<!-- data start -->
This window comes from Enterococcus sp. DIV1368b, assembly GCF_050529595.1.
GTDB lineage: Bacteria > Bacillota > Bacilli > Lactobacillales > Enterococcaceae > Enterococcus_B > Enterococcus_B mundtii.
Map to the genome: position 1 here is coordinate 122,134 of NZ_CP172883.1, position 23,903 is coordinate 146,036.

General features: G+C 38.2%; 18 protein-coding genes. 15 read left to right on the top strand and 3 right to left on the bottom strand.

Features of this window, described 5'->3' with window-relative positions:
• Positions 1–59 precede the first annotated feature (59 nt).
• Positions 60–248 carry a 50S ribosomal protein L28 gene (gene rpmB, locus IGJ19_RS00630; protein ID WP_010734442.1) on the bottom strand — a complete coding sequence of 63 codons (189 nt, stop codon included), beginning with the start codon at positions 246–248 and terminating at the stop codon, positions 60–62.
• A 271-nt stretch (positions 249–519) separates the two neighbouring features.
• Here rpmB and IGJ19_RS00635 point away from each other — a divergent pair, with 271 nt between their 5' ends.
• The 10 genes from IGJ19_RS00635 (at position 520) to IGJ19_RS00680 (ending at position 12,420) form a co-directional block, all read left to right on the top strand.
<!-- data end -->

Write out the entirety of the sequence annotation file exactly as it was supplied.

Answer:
This window comes from Enterococcus sp. DIV1368b, assembly GCF_050529595.1.
GTDB lineage: Bacteria > Bacillota > Bacilli > Lactobacillales > Enterococcaceae > Enterococcus_B > Enterococcus_B mundtii.
Map to the genome: position 1 here is coordinate 122,134 of NZ_CP172883.1, position 23,903 is coordinate 146,036.

General features: G+C 38.2%; 18 protein-coding genes. 15 read left to right on the top strand and 3 right to left on the bottom strand.

Features of this window, described 5'->3' with window-relative positions:
• Positions 1–59 precede the first annotated feature (59 nt).
• Positions 60–248 carry a 50S ribosomal protein L28 gene (gene rpmB, locus IGJ19_RS00630; protein ID WP_010734442.1) on the bottom strand — a complete coding sequence of 63 codons (189 nt, stop codon included), beginning with the start codon at positions 246–248 and terminating at the stop codon, positions 60–62.
• A 271-nt stretch (positions 249–519) separates the two neighbouring features.
• Here rpmB and IGJ19_RS00635 point away from each other — a divergent pair, with 271 nt between their 5' ends.
• The 10 genes from IGJ19_RS00635 (at position 520) to IGJ19_RS00680 (ending at position 12,420) form a co-directional block, all read left to right on the top strand.